TOKYO -- After notching a rare victory by stopping highly radioactive water from flowing into the Pacific, workers at Japan's flooded nuclear power complex turned to their next task early Thursday: injecting nitrogen to prevent more hydrogen explosions.
Nuclear officials said Wednesday there was no immediate threat of explosions like the three that rocked the Fukushima Dai-ichi plant not long after a massive tsunami hit on March 11, but their plans are a reminder of how much work remains to stabilize the complex.
Workers are racing to cool down the plant's reactors, which have been overheating since power was knocked out by the 9.0-magnitude earthquake and tsunami that killed as many as 25,000 people and destroyed hundreds of miles of coastline.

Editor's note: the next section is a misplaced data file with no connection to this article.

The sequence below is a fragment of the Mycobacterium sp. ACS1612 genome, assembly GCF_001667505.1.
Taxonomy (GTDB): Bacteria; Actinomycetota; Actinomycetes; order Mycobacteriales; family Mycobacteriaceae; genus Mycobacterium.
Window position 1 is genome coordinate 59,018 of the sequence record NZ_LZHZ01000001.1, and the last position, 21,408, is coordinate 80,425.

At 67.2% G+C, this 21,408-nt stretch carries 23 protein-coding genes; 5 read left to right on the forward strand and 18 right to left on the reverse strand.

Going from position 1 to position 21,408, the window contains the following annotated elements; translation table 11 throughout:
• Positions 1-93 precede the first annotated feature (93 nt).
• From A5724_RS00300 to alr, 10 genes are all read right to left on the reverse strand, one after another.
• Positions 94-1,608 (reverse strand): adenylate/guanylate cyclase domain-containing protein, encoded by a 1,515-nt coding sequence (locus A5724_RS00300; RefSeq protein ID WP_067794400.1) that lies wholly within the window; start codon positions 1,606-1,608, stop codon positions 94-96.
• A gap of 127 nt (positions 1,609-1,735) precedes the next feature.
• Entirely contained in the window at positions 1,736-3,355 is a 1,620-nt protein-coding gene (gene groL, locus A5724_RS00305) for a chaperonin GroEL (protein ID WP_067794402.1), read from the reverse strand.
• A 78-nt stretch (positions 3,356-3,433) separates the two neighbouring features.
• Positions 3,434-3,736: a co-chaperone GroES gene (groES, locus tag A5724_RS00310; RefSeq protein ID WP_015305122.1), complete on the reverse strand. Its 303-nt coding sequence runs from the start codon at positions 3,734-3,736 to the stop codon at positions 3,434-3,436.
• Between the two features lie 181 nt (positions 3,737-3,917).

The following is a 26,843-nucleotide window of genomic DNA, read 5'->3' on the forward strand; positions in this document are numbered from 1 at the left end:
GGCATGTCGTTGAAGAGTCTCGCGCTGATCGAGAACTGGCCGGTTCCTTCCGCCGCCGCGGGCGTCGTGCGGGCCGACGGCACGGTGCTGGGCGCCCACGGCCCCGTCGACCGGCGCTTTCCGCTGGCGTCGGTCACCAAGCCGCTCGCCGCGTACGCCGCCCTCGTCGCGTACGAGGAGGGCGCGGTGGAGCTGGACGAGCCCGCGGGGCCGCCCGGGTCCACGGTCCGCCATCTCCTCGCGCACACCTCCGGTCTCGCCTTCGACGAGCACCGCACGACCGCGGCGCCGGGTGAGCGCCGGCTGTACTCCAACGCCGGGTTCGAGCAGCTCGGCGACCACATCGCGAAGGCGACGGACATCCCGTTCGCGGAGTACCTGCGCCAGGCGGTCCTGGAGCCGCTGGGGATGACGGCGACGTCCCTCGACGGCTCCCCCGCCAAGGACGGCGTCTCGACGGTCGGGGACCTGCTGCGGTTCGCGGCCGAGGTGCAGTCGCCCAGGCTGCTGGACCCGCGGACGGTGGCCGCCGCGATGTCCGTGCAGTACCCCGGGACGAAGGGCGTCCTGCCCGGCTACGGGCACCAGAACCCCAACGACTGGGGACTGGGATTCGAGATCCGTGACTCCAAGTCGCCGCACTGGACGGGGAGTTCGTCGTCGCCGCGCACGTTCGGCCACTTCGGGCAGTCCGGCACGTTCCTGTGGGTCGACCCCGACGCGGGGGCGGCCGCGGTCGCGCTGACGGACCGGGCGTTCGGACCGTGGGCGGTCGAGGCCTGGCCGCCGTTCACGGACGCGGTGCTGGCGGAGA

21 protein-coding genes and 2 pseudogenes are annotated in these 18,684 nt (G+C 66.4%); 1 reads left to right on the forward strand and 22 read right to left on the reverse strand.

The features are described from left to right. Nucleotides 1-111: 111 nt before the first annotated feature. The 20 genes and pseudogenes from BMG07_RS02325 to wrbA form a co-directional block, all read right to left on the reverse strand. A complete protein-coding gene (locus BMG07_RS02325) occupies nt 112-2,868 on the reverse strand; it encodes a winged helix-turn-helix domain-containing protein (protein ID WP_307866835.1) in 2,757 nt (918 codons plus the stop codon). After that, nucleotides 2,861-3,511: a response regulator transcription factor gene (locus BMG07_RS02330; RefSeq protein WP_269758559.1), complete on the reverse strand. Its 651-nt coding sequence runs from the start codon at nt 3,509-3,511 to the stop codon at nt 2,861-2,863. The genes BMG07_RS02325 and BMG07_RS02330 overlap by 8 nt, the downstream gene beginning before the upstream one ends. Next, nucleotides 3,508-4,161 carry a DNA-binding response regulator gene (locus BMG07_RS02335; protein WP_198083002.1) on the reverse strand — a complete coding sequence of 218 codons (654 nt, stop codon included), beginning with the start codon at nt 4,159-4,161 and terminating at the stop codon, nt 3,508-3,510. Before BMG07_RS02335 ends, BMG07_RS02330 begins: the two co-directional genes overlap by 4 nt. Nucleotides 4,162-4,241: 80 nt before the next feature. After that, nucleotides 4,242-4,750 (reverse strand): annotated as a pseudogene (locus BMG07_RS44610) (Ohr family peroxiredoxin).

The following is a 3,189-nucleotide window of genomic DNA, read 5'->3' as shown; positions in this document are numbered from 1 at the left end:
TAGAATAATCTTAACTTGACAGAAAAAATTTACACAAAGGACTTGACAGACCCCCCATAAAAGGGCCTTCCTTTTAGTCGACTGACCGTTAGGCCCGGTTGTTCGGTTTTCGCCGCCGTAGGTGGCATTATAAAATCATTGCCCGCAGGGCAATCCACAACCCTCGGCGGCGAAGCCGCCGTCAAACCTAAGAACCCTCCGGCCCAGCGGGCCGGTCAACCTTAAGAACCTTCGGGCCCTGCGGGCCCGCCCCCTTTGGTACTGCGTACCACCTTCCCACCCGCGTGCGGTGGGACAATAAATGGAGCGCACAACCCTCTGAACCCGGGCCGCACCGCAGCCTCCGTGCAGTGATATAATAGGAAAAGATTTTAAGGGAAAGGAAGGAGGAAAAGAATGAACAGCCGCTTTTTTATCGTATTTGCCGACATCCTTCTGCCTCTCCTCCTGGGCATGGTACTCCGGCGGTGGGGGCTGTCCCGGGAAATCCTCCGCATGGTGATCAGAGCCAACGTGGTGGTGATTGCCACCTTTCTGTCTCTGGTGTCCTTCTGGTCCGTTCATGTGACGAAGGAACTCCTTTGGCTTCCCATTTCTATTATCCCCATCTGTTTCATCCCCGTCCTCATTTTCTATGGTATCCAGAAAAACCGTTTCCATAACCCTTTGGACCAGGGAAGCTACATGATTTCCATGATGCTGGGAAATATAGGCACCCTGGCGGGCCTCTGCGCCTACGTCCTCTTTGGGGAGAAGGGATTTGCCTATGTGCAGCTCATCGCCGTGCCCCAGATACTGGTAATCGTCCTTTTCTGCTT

Unable to restore normal cooling systems because water has damaged them and radioactivity has made conditions dangerous, workers have resorted to pumping water into the reactors and letting it gush wherever it can.
Superheated or damaged fuel rods can pull explosive hydrogen from cooling water. If the gas were to combine with oxygen, there could be a blast, but nitrogen reduces that possibility.
Technicians began pumping nitrogen into an area around one of the plant's six reactors in the early hours of Thursday to counteract the hydrogen, said Makoto Watanabe, a spokesman for Japan's Nuclear and Industrial Safety Agency. They want to prevent hydrogen explosions that could spew radiation and damage the reactors.
An internal report from March 26 by the U.S. Nuclear Regulatory Commission warned such explosions could occur.
The nitrogen pumping also has risks, but the nuclear agency approved it as a necessary measure to avoid danger, spokesman Hidehiko Nishiyama said. The injection will take six days could release radioactive vapor into the environment, but residents within 12 miles (20 kilometers) of the plant have been evacuated.